Finding Friends Who Last In Marriage

Brad, Heidi, Julie, and David

Brad, Heidi, Julie, and David

This weekend we drove south to see our daughter and son-in-love. One of the many joys of our weekend was watching them in their church. Through their journey in graduate school they have made numerous friends through that community of people. We saw their friends pursue them, come up to them, and engage them.  These are the friends with whom they are doing life.

Have you ever had friends who, no matter how long it’s been since you saw them, you can just sit down and seemingly pick up where you left off?

On our way home we made the trek off the highway in North Carolina to see friends like that. Two nights ago we stayed with dear friends of ours from when we were in graduate school almost three decades ago, David and Julie. We’ve stayed connected and in touch though we have lived hundreds of miles away from each other. But it had been 23 years since we’d been able to sit down and talk face-to-face.

Reflecting on what we observed at our daughter’s church and with David and Julie, we came up with a few qualities that we believe are important to having couple friends that last. Use these as a guideline for the two of you–and use these as a tool to evaluate how well you two are as friends, too!

1. Friends are interested in you!

Some couples can be self-absorbed and enjoy talking about themselves. Look for friends who have learned the art of asking questions. Find friends who listen when you talk and even follow up with questions. Make sure that you do the same with them.

2. Friends show mutual respect

Their respect for each other as a married couple is important. You want friends who are joining you in your efforts to build your marriage. (We wrote more about that here.)

Watch and listen in the early stages of getting to know people to be sure their jokes aren’t disrespectful of you or your spouse. You want conversation that reflects a mutuality and peer-to-peer tone vs. condescending or demeaning. If your potential friends speak and show respect for each other, they will likely show respect to you as well.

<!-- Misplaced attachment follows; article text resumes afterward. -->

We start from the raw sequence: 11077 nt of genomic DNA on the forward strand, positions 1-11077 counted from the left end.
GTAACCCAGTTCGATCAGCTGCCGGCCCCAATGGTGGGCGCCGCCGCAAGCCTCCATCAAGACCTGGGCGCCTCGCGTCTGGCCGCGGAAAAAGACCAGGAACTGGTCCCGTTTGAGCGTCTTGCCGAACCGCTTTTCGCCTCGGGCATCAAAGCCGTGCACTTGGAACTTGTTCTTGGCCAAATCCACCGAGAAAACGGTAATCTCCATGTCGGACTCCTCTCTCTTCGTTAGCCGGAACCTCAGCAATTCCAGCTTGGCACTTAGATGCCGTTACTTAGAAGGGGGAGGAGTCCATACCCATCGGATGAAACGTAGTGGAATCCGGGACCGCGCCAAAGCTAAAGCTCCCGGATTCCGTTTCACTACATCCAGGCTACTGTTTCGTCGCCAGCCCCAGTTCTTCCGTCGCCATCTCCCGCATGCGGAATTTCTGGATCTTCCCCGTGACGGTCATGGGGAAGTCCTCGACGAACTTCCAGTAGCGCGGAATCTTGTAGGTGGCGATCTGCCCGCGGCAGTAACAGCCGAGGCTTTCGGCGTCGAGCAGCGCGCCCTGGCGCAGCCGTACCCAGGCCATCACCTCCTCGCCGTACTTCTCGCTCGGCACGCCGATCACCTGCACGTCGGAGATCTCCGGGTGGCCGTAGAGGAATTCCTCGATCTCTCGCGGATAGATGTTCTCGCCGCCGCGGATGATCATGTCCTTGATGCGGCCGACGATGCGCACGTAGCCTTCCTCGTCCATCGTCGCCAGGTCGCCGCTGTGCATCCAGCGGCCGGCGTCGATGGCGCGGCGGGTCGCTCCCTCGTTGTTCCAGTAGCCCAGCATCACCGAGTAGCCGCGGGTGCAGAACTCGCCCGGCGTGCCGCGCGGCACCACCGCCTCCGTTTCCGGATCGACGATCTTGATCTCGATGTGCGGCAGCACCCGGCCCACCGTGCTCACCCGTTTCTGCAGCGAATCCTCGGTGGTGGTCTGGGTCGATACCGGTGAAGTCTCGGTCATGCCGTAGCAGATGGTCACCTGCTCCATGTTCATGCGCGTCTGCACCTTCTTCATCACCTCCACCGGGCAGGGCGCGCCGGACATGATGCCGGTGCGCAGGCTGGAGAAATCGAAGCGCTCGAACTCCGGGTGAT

3. Friends have shared values with you

For us, it begins with our mutual faith in Jesus Christ, though we’ve had friends who aren’t Christ-followers as well. This has given us mutual values based on the truths of the Bible and Jesus’ example.

Do they value telling the truth? Do they show kindness? Can they live out both simultaneously and tell you what you need to hear in a way that is honoring and respectful?

If you are both parents, are their parenting values similar? This can be important. In our observation, it seems that the more dis-similar your parenting values are, the greater potential there will be over time for friction in the friendship.

Are they spenders and you are savers (or vice versa)? This can work, but it takes mutual understanding when it comes to planning date nights together, activities as families, or even getaways as couples.

4. Friends hold you up

You want friends who will lift you up in prayer. It is a powerful bond with another couple when you know they are interceding for you, your challenges, your marriage and family.

Although it isn’t usually revealed early in a friendship, you want friends who will pick you up when you are discouraged or struggling with failure and loss. It was during seasons like this in our own marriage that we learned who our steadfast friends really were.

As we left David and Julie’s home, we stood in a small circle and prayed for our families and ministries. While we relish the excitement of newer friends, there is a deep joy in having a rich heritage of lasting friendship.

What else would you add? Find friends you can invest into who will show the mutuality of friendship and together you can build your marriage(s)!

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